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Study shows dinosaurs were headed for extinction before asteroid hit

Experts examined eggs from a fossil-rich area of central China.

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By Pol Allingham via SWNS

A new study of dinosaur eggs from the time of their mass extinction reveals the species was already on the way out before an asteroid struck.

Researchers who examined more than 1,000 fossilized dinosaur eggs and eggshells found dinosaur diversity was declining when the asteroid smashed into the earth 66 million years ago.

Paleontologists have long debated whether the dinosaurs were declining or having their heyday at the time of the collision.

Experts examining eggs from the fossil-rich Shanyang Basin in central China believe that a long-term reduction in species meant the reptiles were already vulnerable to becoming extinct.

They discovered only three species in the 1,000 eggs they studied, and believe the small range in central China remained at similar levels for the two million years before the mass extinction.

Two were from a group of toothless dinosaurs known as oviraptors, and the other is from plant-eating duck-billed dinosaurs otherwise known as hadrosaurids.

Among the eggs were a few bones which revealed tyrannosaur and sauropods also lived in the area between 66.4 million and 68.2 million years ago.

Renowned sauropods include the diplodocus and brachiosaurus.


Researchers from the Institute of Vertebrate Paleontology and Paleoanthropology (IVPP) of the Chinese Academy of Sciences argued this decline could have come from known global climate fluctuations and massive volcanic eruptions.

Eruptions from the Deccan Traps - one of the largest volcanic systems on earth - and other volcanoes could have led to ecosystem-wide instability threatening the mass extinction of all dinosaurs that aren’t birds.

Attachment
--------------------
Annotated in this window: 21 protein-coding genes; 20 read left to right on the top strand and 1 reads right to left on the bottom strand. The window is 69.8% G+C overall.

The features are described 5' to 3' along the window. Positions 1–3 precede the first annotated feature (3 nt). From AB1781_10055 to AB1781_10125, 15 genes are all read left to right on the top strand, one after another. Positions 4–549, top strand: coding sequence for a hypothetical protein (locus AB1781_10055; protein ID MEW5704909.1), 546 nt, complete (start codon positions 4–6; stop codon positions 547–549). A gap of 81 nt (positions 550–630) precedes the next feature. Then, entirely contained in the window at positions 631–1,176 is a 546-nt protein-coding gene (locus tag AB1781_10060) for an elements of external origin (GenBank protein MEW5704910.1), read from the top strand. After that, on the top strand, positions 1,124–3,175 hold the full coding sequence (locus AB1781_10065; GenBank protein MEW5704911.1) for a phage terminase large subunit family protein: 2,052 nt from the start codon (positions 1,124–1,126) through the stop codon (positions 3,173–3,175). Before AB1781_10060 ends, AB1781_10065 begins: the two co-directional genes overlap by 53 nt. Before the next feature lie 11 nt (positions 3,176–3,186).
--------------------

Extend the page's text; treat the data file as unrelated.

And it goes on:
Today birds are the only descendants of dinosaurs.

Study author Fei Han said: "Our results demonstrate low dinosaur biodiversity during the last two million years of the Cretaceous, and those data indicate a decline in dinosaur biodiversity millions of years before the Cretaceous/Paleogene boundary.

"The end-Cretaceous catastrophic events, such as the Deccan Traps and bolide impact, probably acted on an already vulnerable ecosystem and led to nonavian dinosaur extinction."

Artist’s depiction of Late Cretaceous oviraptorosaurs, hadrosaurs, and tyrannosaurs living in what is now central China. (IVPP via SWNS)

Using the eggs scientists managed to create a timeline of two million years right before the asteroid hit during the end of the Cretaceous period.

Their timeline allows has a resolution of 100,000 years, and will let them make direct comparisons with data across the world.

It lines up with similar data taken from North America, both suggesting dinosaurs were probably in decline across the globe before their extinction.

The study, published in the journal Proceedings of the National Academy of Sciences, looked at around 150 meters of rock and took detailed age estimates by computer modeling over 5,500 geological samples.

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